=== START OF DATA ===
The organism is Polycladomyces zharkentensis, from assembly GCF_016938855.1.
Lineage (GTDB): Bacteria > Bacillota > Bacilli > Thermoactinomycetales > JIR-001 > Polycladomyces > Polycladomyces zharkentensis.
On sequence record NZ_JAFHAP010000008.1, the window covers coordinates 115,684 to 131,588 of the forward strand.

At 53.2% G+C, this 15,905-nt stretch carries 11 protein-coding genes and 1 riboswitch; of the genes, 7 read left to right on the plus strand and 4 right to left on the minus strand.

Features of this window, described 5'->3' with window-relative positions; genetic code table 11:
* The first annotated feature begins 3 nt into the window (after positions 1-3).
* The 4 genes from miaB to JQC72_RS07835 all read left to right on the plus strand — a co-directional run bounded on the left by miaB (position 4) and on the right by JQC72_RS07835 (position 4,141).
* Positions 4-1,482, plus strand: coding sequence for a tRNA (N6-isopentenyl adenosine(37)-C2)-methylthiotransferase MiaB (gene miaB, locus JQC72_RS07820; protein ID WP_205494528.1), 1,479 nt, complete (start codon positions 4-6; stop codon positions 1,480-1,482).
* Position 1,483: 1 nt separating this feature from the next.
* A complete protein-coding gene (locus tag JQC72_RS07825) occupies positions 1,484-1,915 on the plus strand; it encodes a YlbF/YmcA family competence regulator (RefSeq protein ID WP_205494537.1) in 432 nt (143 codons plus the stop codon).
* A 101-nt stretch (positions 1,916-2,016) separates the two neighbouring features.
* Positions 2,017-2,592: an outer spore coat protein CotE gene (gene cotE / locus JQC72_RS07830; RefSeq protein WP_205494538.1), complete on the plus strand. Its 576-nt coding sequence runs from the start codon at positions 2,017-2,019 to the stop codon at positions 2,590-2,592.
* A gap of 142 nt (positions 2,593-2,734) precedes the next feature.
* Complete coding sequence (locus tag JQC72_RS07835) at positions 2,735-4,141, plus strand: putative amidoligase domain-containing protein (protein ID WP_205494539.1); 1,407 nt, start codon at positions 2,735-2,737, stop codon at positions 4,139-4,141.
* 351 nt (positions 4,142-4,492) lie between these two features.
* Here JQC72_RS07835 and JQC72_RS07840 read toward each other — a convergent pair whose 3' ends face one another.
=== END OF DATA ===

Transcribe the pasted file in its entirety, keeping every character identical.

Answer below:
The organism is Polycladomyces zharkentensis, from assembly GCF_016938855.1.
Lineage (GTDB): Bacteria > Bacillota > Bacilli > Thermoactinomycetales > JIR-001 > Polycladomyces > Polycladomyces zharkentensis.
On sequence record NZ_JAFHAP010000008.1, the window covers coordinates 115,684 to 131,588 of the forward strand.

At 53.2% G+C, this 15,905-nt stretch carries 11 protein-coding genes and 1 riboswitch; of the genes, 7 read left to right on the plus strand and 4 right to left on the minus strand.

Features of this window, described 5'->3' with window-relative positions; genetic code table 11:
* The first annotated feature begins 3 nt into the window (after positions 1-3).
* The 4 genes from miaB to JQC72_RS07835 all read left to right on the plus strand — a co-directional run bounded on the left by miaB (position 4) and on the right by JQC72_RS07835 (position 4,141).
* Positions 4-1,482, plus strand: coding sequence for a tRNA (N6-isopentenyl adenosine(37)-C2)-methylthiotransferase MiaB (gene miaB, locus JQC72_RS07820; protein ID WP_205494528.1), 1,479 nt, complete (start codon positions 4-6; stop codon positions 1,480-1,482).
* Position 1,483: 1 nt separating this feature from the next.
* A complete protein-coding gene (locus tag JQC72_RS07825) occupies positions 1,484-1,915 on the plus strand; it encodes a YlbF/YmcA family competence regulator (RefSeq protein ID WP_205494537.1) in 432 nt (143 codons plus the stop codon).
* A 101-nt stretch (positions 1,916-2,016) separates the two neighbouring features.
* Positions 2,017-2,592: an outer spore coat protein CotE gene (gene cotE / locus JQC72_RS07830; RefSeq protein WP_205494538.1), complete on the plus strand. Its 576-nt coding sequence runs from the start codon at positions 2,017-2,019 to the stop codon at positions 2,590-2,592.
* A gap of 142 nt (positions 2,593-2,734) precedes the next feature.
* Complete coding sequence (locus tag JQC72_RS07835) at positions 2,735-4,141, plus strand: putative amidoligase domain-containing protein (protein ID WP_205494539.1); 1,407 nt, start codon at positions 2,735-2,737, stop codon at positions 4,139-4,141.
* 351 nt (positions 4,142-4,492) lie between these two features.
* Here JQC72_RS07835 and JQC72_RS07840 read toward each other — a convergent pair whose 3' ends face one another.